[from Newsletter 8-26-09]

Ch-ch-ch-ch-changes (turn and face the strain)
Ch-ch-changes, Oh, look out you rock n rollers
Ch-ch-ch-ch-changes (turn and face the strain)
Ch-ch-changes, Pretty soon now you’re gonna get a little older
Time may change me, But I cant trace time
- David Bowie, 1971

No one likes to face the strain of getting older. The first time I heard this song I was in the fourth or fifth grade. Now that I’m realizing that there may be fewer days ahead than there are behind, I understand the song better. David Bowie knew 38 years ago that even “rock n rollers” were going to get older and face the strain of change and getting older.

We all witnessed changes in our sanctuary furniture the past three weeks. I heard people say they liked the new changes. I heard people say that they didn’t. Folks were mad I changed things. Folks were mad that I changed them back. Some didn’t like the way the choir looked. Many liked a central pulpit. Others want a split chancel (pulpit/lectern) with a central table.

The reality is I can make historical, theological, and liturgical cases for each configuration. The split chancel and central altar-table comes from the Roman Catholic tradition (although the pulpit is supposed to be stage right and the lectern stage left – ours are opposite of that). A central or single pulpit (called an ambo) comes from the Protestant tradition. To have the chancel (“stage”) as elevated as we have it at RUMC is really more from the evangelical/free tradition than liturgical tradition. Our choir sits in the very front of the church, which is also from the evangelical/free tradition. If we were following traditional church architecture, the choir should either be split in half facing each other (with the altar/table in the very front of the church) or should be in the balcony.

We obviously are a mixture of all of these – which is neither right nor wrong. It has served us well for many years. My purpose is moving some of the things around was to look at the possibilities for the future. Change is inevitable, and if we want to continue to make disciples for Jesus Christ, we have to be sure we are ready for the everchanging world to communicate the Gospel as clearly and effectively as we can.

One of the things the last Council on Ministries meeting did was to make a recommendation for a new wor-ship chairperson, and empowering the worship committee to explore how we might commission a new worship service to reach out to the younger adults and unchurched of our area. This worship service will no doubt look differently than the two present services that we have. It might result in having a third service. It will take a lot of study and prayer to discern what will work best for us. However, we have a finite amount of space, and a new worship service will necessarily mean flexibility in our present space to accommodate musicians, different modes of preaching and communicating the Word, and other aspects that we have not even considered yet.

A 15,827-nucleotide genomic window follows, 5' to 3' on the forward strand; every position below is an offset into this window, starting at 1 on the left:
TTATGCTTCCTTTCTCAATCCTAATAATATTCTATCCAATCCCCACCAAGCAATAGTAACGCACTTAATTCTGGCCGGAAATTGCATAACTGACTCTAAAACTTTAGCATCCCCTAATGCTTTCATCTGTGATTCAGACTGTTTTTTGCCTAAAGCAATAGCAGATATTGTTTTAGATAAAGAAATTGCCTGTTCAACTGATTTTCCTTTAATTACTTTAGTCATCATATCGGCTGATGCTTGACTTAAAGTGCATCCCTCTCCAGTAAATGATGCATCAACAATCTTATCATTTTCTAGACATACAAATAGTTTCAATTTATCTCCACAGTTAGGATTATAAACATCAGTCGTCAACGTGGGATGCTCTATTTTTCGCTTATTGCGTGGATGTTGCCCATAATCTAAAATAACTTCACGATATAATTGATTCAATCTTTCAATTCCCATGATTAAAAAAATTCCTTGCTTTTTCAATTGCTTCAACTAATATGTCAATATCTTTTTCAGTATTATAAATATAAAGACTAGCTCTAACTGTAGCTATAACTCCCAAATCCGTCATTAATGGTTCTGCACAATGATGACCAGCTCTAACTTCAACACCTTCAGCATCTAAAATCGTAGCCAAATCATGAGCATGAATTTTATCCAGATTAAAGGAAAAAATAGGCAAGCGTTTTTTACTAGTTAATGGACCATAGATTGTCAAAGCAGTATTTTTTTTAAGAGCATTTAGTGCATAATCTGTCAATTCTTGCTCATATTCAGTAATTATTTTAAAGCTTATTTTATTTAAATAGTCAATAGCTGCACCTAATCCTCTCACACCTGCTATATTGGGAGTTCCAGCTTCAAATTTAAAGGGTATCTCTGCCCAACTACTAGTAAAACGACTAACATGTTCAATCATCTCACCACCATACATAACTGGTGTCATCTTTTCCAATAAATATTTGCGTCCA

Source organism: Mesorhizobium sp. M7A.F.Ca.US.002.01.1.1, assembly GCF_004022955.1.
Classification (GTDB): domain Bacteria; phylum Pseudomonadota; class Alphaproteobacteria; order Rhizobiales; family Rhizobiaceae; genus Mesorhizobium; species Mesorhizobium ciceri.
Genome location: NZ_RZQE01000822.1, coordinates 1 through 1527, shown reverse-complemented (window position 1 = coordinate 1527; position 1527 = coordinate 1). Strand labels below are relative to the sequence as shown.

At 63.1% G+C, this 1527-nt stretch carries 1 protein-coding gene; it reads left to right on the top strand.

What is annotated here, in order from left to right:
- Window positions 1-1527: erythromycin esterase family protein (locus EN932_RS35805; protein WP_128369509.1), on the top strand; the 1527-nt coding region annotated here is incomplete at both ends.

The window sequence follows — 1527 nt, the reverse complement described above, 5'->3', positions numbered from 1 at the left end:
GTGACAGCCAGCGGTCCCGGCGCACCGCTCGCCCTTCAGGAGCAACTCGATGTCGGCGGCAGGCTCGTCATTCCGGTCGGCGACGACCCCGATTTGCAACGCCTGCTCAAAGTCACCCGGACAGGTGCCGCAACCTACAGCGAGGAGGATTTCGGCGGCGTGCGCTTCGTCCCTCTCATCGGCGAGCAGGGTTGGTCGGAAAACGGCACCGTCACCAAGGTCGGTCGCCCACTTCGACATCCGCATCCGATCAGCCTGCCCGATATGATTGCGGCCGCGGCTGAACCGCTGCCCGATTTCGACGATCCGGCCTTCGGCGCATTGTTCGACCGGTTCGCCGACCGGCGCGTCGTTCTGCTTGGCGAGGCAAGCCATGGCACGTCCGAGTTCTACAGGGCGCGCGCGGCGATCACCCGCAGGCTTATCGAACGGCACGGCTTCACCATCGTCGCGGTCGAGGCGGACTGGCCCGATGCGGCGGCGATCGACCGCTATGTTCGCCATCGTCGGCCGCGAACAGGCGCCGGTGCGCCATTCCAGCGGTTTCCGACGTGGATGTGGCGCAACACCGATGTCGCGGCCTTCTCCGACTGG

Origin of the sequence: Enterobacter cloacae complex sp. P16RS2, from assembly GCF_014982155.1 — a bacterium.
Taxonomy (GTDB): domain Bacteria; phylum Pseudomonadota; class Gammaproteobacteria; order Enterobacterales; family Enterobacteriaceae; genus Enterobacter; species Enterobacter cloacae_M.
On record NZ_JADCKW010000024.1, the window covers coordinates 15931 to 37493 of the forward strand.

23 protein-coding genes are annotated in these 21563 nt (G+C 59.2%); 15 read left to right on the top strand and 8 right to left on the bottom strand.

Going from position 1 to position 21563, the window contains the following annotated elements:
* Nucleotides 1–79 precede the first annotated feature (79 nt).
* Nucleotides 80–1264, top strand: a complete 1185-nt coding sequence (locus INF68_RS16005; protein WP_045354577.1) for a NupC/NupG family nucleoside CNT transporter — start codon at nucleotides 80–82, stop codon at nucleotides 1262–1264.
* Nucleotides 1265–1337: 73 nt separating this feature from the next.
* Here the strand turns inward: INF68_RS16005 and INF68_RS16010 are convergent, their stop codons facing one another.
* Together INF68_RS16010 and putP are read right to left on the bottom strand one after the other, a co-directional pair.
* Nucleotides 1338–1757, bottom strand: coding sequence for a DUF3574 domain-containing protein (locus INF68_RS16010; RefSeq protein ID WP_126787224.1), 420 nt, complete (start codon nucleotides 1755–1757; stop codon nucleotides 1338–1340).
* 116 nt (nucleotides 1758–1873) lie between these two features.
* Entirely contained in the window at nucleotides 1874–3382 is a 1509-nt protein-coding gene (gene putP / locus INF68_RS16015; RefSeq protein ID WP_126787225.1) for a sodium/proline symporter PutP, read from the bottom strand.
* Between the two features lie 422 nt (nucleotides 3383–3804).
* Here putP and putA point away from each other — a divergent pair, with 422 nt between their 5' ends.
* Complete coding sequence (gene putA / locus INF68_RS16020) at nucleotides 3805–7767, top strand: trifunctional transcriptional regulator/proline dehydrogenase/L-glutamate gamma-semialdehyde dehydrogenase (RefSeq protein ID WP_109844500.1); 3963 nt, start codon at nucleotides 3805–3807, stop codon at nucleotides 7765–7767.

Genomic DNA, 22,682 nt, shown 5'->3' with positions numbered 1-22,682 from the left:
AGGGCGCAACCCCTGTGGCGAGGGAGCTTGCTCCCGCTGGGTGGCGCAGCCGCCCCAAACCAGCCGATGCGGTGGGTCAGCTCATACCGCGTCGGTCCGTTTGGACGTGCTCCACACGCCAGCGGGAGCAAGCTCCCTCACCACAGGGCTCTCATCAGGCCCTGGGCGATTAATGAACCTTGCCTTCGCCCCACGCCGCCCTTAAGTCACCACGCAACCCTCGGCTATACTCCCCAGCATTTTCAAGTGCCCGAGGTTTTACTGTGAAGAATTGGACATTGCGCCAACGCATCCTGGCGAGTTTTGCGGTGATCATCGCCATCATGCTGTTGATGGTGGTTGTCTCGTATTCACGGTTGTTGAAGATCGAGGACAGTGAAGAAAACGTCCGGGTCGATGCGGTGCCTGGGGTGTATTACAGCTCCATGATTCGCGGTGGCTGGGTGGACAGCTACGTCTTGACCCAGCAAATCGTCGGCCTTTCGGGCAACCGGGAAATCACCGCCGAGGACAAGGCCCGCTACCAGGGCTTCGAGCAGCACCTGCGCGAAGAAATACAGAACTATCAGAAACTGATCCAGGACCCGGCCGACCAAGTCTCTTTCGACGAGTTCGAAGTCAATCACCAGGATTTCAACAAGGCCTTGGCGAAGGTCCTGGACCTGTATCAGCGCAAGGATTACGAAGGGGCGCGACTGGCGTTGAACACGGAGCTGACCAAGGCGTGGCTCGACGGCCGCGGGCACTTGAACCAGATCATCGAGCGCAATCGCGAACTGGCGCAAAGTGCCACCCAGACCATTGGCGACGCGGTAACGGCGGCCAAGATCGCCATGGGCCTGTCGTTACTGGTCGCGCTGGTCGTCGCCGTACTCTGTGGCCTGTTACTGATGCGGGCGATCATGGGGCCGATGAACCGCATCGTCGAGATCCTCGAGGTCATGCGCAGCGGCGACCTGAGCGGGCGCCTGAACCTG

Is this different? Yes. Will it mean changes? Yes. Will all of us like them? No. Being the traditionalist that I am, I am quite sure I will not like them either. But I don’t think God cares what we like and what we don’t: he asks us that if we love Him, we will feed his sheep.

Are we willing to make changes to feed the sheep and make disciples? That is something we will have to pray about.



Rich said…
Please do not forget these sage words ...

"When the winds of change blow hard enough, the most trivial of things can become deadly projectiles."
Bro. Dave said…
"It is not necessary to change. Survival is not mandatory." ~W. Edwards Deming

"Change is inevitable - except from a vending machine." ~Robert C. Gallagher

"God grant me the serenity to accept the people I cannot change, the courage to change the one I can, and the wisdom to know it's me." ~Author Unknown
hulagirlatheart said…
LOL-I love Brother Dave's last quote. Can we play Bruce Springsteen's version of Mary Don't You Weep?

Still praying.